In 1918, as World War I was drawing to a close in Europe, the privileged seventeen-year-old Zelda Sayre met a handsome young writer, army lieutenant F. Scott Fitzgerald who, as author of The Great Gatsby, would become perhaps the best-known writer of the so-called Jazz age.
Therese Anne Fowler’s novel is a beautifully-written fictional account of the Fitzgerald’s marriage told from Zelda’s point of view. It captures the creativity and intelligence of a bright and brilliant young couple whose turbulent relationship was battered by alcohol and financial pressures as well as creative tensions.
After the inital chapters, the story picks up pace when the Fitzgeralds move to Europe and begin to mix with the literary and artistic community in Paris in the 1920s. Among the famous names that they encounter are Ezra Pound and Ernest Hemingway, the latter of whom would become a destructive force in the young couple’s relationship.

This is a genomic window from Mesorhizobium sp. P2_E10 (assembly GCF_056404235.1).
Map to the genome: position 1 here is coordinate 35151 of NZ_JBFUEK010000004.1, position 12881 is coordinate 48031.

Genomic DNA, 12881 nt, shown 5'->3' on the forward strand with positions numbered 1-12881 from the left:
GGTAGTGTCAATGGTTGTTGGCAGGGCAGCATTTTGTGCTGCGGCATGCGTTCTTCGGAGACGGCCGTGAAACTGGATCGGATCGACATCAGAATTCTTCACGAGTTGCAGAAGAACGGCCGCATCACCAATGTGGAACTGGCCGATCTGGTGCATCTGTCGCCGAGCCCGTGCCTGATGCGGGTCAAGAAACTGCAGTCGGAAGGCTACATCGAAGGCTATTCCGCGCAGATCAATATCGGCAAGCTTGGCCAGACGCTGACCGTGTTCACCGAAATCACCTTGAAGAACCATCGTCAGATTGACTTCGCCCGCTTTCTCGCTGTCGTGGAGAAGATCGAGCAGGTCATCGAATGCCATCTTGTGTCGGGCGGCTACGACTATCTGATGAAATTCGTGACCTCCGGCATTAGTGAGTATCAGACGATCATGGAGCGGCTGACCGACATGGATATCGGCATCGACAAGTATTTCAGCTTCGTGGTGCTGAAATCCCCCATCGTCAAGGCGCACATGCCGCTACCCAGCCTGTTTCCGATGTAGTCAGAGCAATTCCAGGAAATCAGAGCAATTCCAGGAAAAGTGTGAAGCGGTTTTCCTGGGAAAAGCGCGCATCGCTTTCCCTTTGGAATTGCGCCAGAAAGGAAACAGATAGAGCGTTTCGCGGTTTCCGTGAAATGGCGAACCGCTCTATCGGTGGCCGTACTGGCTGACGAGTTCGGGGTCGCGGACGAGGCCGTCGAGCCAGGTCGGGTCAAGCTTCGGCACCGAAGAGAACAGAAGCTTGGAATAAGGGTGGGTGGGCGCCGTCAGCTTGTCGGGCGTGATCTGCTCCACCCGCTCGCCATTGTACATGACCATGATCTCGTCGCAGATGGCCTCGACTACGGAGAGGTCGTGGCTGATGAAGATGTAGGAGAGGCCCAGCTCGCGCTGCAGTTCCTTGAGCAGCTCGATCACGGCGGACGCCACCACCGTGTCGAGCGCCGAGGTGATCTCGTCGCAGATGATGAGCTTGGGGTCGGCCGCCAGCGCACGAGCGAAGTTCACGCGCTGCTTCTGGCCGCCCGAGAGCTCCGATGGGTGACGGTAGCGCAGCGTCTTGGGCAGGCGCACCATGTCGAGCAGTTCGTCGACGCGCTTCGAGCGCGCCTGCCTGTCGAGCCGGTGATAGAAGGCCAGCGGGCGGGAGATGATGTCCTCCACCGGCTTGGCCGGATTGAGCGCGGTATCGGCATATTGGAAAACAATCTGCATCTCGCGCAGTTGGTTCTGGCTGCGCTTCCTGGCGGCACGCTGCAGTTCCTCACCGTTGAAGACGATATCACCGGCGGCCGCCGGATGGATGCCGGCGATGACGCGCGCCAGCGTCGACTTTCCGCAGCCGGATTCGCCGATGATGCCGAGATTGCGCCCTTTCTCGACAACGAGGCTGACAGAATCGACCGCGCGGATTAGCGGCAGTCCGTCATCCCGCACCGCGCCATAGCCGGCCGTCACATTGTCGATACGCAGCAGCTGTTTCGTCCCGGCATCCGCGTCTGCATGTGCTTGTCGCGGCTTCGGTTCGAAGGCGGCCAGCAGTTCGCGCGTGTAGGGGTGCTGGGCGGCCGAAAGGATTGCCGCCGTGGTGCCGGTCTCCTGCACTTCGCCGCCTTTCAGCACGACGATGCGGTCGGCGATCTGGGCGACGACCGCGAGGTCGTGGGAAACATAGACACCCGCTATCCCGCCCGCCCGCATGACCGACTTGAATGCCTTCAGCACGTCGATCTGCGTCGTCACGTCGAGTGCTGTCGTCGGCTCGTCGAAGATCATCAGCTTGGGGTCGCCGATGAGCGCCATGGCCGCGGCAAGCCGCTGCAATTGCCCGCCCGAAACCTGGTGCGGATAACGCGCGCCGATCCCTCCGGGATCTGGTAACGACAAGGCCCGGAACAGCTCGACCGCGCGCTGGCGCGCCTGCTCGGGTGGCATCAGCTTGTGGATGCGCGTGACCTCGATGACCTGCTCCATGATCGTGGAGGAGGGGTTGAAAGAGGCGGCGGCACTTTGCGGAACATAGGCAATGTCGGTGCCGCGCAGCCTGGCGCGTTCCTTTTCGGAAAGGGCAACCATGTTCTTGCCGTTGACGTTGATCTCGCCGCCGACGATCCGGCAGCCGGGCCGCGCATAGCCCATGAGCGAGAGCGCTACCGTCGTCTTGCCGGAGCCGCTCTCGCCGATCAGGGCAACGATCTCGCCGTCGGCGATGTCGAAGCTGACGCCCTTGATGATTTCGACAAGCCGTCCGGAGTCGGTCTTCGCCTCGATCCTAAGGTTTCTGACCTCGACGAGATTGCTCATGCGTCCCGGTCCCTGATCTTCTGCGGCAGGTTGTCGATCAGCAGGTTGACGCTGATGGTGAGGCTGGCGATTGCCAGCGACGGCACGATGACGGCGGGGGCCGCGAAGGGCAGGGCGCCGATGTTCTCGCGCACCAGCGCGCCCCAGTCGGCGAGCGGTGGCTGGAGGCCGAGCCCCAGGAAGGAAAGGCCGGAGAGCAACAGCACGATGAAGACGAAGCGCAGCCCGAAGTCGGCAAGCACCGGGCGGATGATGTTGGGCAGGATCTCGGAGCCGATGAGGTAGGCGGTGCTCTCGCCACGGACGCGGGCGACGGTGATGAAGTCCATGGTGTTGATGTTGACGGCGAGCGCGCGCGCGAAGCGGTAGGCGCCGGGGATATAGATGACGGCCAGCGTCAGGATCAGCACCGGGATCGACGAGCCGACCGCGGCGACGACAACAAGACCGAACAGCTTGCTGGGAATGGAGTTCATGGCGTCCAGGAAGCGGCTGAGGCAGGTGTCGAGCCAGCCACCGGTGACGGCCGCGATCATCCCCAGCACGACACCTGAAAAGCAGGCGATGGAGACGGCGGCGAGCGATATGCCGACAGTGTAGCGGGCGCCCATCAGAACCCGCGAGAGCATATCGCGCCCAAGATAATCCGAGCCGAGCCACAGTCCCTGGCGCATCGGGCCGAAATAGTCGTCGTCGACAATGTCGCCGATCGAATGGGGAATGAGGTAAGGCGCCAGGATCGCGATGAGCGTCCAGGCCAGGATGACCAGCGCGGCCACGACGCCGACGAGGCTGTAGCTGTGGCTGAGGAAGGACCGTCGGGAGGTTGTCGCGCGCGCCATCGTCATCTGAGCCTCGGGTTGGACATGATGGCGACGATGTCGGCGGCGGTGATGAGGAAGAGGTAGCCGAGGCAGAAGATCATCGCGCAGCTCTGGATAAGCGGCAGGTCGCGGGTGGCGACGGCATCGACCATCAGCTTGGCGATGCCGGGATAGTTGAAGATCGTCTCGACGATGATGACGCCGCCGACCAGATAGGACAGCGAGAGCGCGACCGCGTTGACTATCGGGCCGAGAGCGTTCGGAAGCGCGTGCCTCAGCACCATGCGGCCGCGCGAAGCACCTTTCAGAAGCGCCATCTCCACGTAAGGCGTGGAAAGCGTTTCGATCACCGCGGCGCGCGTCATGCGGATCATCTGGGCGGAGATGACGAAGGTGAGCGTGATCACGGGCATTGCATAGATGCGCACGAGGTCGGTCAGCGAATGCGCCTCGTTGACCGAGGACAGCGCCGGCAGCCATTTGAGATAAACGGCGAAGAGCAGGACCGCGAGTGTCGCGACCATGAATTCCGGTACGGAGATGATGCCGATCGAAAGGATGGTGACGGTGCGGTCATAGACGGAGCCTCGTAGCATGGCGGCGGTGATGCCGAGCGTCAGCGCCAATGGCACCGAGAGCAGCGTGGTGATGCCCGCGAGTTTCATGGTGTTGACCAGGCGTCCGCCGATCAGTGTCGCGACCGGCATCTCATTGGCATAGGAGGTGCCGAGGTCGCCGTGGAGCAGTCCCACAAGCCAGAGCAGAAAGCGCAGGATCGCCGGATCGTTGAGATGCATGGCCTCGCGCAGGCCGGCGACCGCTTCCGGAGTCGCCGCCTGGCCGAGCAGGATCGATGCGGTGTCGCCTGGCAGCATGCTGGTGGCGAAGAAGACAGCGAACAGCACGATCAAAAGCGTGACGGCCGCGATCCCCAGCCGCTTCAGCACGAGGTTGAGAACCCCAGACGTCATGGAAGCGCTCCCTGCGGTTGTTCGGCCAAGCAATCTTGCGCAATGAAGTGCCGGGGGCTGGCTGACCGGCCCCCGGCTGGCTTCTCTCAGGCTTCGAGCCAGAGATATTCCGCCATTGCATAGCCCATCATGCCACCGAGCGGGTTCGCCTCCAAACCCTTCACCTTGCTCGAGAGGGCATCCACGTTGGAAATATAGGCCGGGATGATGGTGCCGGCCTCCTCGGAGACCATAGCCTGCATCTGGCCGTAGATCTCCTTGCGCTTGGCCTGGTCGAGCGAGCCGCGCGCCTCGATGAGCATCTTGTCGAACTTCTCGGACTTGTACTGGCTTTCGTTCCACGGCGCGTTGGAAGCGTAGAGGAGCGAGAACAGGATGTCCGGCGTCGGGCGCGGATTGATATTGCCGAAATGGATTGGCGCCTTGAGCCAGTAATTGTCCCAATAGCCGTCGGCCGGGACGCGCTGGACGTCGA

The parallels between the Fitzgeralds’ lifestyle and Gatsby’s are many and Therese Anne Fowler spins an engrossing and believeable tale that is richly imagined both as an account of the time and as an insight into the mind and motivation of a troubled and misunderstood young woman.
Zelda feels the constraints of being a creative and ambitious artist and writer at a time when feminism was still in its infancy and that leads to tension in her relationship with her husband particularly as she wrote some of the stories that were published under his name. If Z has a weakness it is, perhaps, that Scott does not really come to life on its pages but Zelda more than makes up for it in a thoughtful, atmospheric novel that is an enjoyable and entertaining read.
Z : A Novel of Zelda Fitzgerald by Therese Anne Fowler is published by St Martin’s Press, 2013. ISBN 9781250028655. An advance reader’s copy was provided via netgalley.com for the purpose of this review.